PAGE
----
Last week I said goodbye to my dear uncle. He was a man of science but also deep faith and my memories of him are full of joy and humor. As a kid, I thought of him as a rocket scientist, the man who taught me that we can travel to Mars. He taught me other lessons over my lifetime like:
- Packing the trunk (boot) of a car is like playing a game Tetris. With a little patience and spatial awareness, it WILL all fit in there.
- Organization is subjective. What might seem like chaos to those around you is a system that works.
- Never feel guilty about savoring good food. And remember that life is too short to skip dessert.
- Map reading is an art and an important life skill. Know that while some routes may be better or faster than others, there is no shortage of paths to your destination. Always trust your inner compass.
- Trying to recreate Laota’s Sour Cream Rice is a waste of time. No one knows her secret.
- Sometimes life’s rewards mean pushing boundaries and limitations. If you’re not tall enough to ride on that rollercoaster, stand on your tip toes.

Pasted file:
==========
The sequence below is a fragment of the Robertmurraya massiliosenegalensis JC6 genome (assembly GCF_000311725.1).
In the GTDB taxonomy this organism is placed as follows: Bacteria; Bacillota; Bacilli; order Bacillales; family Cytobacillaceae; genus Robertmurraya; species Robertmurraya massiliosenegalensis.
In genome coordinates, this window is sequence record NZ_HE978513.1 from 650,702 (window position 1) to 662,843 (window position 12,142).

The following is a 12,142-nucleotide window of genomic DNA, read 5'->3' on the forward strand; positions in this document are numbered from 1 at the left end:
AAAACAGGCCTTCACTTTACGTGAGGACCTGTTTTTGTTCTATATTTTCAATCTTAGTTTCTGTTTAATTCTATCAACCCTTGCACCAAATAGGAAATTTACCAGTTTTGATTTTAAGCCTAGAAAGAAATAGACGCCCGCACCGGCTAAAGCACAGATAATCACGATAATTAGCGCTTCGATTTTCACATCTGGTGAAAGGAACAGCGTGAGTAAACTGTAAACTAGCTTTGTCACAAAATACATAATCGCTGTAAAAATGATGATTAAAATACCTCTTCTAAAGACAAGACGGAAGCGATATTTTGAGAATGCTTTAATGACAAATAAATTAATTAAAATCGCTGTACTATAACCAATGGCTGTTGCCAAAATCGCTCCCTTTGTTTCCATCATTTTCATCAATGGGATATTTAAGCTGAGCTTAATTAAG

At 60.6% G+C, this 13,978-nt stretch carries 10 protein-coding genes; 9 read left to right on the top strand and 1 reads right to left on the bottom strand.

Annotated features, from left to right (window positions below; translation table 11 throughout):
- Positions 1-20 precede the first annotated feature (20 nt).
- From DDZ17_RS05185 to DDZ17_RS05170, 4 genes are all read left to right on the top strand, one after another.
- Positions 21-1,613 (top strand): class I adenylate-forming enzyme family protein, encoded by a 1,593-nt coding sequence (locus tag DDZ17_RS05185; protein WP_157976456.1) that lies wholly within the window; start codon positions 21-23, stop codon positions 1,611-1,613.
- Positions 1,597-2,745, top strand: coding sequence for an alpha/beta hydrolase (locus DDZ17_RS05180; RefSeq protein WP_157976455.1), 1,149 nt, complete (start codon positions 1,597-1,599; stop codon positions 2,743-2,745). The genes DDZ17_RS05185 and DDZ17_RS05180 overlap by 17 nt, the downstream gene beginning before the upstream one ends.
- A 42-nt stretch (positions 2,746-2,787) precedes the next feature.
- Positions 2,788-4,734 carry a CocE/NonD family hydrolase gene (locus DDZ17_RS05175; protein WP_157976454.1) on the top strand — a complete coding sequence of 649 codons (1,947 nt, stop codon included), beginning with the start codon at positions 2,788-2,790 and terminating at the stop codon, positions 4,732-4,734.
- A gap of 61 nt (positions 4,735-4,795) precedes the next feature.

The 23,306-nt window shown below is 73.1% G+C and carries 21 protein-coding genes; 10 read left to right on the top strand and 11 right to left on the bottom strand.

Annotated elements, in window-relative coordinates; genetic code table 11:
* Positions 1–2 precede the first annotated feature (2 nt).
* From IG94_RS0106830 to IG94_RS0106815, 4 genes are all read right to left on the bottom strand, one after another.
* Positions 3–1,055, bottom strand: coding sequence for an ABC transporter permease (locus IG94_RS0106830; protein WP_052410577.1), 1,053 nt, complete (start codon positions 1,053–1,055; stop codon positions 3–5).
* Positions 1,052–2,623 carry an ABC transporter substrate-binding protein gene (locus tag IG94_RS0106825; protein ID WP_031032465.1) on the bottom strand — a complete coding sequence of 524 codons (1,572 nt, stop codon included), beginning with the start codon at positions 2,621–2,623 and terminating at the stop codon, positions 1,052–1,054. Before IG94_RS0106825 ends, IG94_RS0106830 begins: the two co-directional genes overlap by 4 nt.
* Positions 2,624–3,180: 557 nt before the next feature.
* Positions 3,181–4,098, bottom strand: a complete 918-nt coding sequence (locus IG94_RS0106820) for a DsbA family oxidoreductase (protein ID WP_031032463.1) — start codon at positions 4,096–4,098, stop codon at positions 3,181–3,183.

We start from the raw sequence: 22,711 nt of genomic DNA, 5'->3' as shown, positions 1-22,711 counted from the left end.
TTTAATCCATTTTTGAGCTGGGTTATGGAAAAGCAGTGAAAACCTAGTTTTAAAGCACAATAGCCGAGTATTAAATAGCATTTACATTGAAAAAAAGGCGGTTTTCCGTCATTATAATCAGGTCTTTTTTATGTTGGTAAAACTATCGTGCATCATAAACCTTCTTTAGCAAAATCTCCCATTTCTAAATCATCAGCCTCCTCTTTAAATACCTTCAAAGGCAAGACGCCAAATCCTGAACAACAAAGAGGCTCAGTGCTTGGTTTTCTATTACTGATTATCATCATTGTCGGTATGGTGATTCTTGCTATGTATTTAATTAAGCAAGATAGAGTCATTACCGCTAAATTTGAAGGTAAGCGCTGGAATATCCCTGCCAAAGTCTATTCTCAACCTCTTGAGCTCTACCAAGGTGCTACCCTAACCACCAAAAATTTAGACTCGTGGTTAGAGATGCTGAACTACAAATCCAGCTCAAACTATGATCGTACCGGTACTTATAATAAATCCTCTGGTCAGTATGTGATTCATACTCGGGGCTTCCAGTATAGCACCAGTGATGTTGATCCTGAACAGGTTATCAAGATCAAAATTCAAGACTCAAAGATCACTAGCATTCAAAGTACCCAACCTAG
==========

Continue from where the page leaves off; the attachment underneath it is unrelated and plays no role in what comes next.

During one of my last visits with him, I could tell that he was thinking deeply about what his last sage words of wisdom to me would be. These would be important words and he didn’t expect to see me again. He said “remember that there only three things that matter in life: family, faith, and friends. Nothing else matters.” Words of wisdom indeed. I cried, kissed him on the forehead and said “well, I’ll see you tomorrow then OK?” And we both laughed. He’d have another chance for his last words.
Toward the end I think that his perception of time became malleable, he was no longer constrained by the same space-time continuum in which we find ourselves. “The amount of time we spend here in this time and place is insignificant” he said, pinching his thumb and index finger together to demonstrate. “We are never gone. People are never gone, they’ve just moved on to the next place.” He’d clearly seen what lay beyond the horizon of time as we know it. He asked for his watch, with its thick leather band and metal clip on calendar, it was a tangible artifact that tethered him like a life raft to the time he was passing through. I’m grateful for the moments I got to spend with him on that life raft before it was time for him to let go.
“Now scoot” he said with a wink, giving me permission to let go as well.